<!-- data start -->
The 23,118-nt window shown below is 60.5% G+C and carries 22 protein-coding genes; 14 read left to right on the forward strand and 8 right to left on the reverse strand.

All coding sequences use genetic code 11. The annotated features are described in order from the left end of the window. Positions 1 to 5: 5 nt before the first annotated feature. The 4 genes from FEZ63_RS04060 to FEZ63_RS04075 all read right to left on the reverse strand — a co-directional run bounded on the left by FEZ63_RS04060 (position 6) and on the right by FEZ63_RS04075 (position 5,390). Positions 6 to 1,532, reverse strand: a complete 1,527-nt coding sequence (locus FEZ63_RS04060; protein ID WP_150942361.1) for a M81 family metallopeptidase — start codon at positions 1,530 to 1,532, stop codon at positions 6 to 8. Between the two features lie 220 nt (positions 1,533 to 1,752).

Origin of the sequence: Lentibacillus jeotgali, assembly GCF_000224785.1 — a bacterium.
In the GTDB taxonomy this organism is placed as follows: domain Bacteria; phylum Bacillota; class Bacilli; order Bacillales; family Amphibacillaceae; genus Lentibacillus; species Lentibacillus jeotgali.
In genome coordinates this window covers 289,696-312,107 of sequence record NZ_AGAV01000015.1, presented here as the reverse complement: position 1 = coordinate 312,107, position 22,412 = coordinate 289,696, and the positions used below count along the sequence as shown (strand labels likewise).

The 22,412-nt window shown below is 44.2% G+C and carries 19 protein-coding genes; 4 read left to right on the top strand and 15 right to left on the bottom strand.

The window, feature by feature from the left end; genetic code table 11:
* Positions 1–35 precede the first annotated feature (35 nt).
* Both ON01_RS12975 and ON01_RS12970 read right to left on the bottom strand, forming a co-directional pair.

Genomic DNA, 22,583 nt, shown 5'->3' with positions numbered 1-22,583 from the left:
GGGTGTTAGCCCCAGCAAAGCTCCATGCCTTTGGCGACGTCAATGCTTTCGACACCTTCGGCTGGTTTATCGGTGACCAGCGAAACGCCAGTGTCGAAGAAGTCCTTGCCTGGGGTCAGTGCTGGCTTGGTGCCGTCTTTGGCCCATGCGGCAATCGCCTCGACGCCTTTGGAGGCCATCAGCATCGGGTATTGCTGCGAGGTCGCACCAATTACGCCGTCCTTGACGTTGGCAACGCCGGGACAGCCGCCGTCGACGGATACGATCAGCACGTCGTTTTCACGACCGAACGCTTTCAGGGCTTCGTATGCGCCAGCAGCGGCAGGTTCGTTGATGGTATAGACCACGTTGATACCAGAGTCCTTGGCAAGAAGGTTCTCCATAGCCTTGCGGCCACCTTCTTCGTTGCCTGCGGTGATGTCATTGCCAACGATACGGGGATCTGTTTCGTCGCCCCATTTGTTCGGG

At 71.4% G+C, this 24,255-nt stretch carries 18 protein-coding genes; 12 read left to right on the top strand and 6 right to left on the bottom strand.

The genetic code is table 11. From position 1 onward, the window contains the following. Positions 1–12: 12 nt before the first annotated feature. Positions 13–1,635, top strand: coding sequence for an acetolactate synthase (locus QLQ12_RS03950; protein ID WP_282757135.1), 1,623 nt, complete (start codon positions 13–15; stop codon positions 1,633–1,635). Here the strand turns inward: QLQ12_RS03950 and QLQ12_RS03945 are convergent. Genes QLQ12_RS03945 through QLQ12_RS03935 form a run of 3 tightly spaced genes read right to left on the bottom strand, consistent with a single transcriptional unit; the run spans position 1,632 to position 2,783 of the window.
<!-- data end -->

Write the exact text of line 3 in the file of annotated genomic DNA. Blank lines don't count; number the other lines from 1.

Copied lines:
Origin of the sequence: Lentibacillus jeotgali, assembly GCF_000224785.1 — a bacterium.